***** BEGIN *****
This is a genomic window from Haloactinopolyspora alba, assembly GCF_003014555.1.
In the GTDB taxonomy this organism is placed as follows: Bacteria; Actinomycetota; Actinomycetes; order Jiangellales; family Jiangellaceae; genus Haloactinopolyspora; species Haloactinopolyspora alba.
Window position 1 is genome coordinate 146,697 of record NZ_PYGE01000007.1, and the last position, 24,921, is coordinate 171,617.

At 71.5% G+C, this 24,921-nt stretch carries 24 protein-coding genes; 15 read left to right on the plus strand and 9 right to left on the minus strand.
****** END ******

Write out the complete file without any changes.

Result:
This is a genomic window from Haloactinopolyspora alba, assembly GCF_003014555.1.
In the GTDB taxonomy this organism is placed as follows: Bacteria; Actinomycetota; Actinomycetes; order Jiangellales; family Jiangellaceae; genus Haloactinopolyspora; species Haloactinopolyspora alba.
Window position 1 is genome coordinate 146,697 of record NZ_PYGE01000007.1, and the last position, 24,921, is coordinate 171,617.

At 71.5% G+C, this 24,921-nt stretch carries 24 protein-coding genes; 15 read left to right on the plus strand and 9 right to left on the minus strand.